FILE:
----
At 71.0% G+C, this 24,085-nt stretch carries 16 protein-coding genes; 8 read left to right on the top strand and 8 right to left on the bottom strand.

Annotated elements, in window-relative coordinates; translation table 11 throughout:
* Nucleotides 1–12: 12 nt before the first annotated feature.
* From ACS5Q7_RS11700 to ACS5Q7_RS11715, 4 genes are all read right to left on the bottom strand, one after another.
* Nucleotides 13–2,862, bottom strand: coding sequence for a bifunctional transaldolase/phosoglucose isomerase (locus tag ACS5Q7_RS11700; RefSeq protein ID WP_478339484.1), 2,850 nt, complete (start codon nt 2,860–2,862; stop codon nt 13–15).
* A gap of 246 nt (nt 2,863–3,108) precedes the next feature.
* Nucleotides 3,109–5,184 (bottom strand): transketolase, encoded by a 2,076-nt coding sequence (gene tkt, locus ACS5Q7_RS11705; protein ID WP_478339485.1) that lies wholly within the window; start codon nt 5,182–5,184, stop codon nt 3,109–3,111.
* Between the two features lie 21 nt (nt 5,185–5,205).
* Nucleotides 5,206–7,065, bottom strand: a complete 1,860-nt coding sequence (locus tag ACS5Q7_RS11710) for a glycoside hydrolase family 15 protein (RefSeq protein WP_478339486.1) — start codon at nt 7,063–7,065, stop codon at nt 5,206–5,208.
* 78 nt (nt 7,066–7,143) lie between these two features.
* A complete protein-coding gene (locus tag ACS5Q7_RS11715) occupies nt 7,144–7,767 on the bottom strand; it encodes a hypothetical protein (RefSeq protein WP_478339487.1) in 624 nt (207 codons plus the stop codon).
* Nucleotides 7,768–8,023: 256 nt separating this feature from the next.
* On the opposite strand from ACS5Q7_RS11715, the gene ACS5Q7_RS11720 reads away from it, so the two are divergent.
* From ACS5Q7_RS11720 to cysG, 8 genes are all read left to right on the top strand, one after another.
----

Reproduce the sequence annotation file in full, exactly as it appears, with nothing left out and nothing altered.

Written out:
At 71.0% G+C, this 24,085-nt stretch carries 16 protein-coding genes; 8 read left to right on the top strand and 8 right to left on the bottom strand.

Annotated elements, in window-relative coordinates; translation table 11 throughout:
* Nucleotides 1–12: 12 nt before the first annotated feature.
* From ACS5Q7_RS11700 to ACS5Q7_RS11715, 4 genes are all read right to left on the bottom strand, one after another.
* Nucleotides 13–2,862, bottom strand: coding sequence for a bifunctional transaldolase/phosoglucose isomerase (locus tag ACS5Q7_RS11700; RefSeq protein ID WP_478339484.1), 2,850 nt, complete (start codon nt 2,860–2,862; stop codon nt 13–15).
* A gap of 246 nt (nt 2,863–3,108) precedes the next feature.
* Nucleotides 3,109–5,184 (bottom strand): transketolase, encoded by a 2,076-nt coding sequence (gene tkt, locus ACS5Q7_RS11705; protein ID WP_478339485.1) that lies wholly within the window; start codon nt 5,182–5,184, stop codon nt 3,109–3,111.
* Between the two features lie 21 nt (nt 5,185–5,205).
* Nucleotides 5,206–7,065, bottom strand: a complete 1,860-nt coding sequence (locus tag ACS5Q7_RS11710) for a glycoside hydrolase family 15 protein (RefSeq protein WP_478339486.1) — start codon at nt 7,063–7,065, stop codon at nt 5,206–5,208.
* 78 nt (nt 7,066–7,143) lie between these two features.
* A complete protein-coding gene (locus tag ACS5Q7_RS11715) occupies nt 7,144–7,767 on the bottom strand; it encodes a hypothetical protein (RefSeq protein WP_478339487.1) in 624 nt (207 codons plus the stop codon).
* Nucleotides 7,768–8,023: 256 nt separating this feature from the next.
* On the opposite strand from ACS5Q7_RS11715, the gene ACS5Q7_RS11720 reads away from it, so the two are divergent.
* From ACS5Q7_RS11720 to cysG, 8 genes are all read left to right on the top strand, one after another.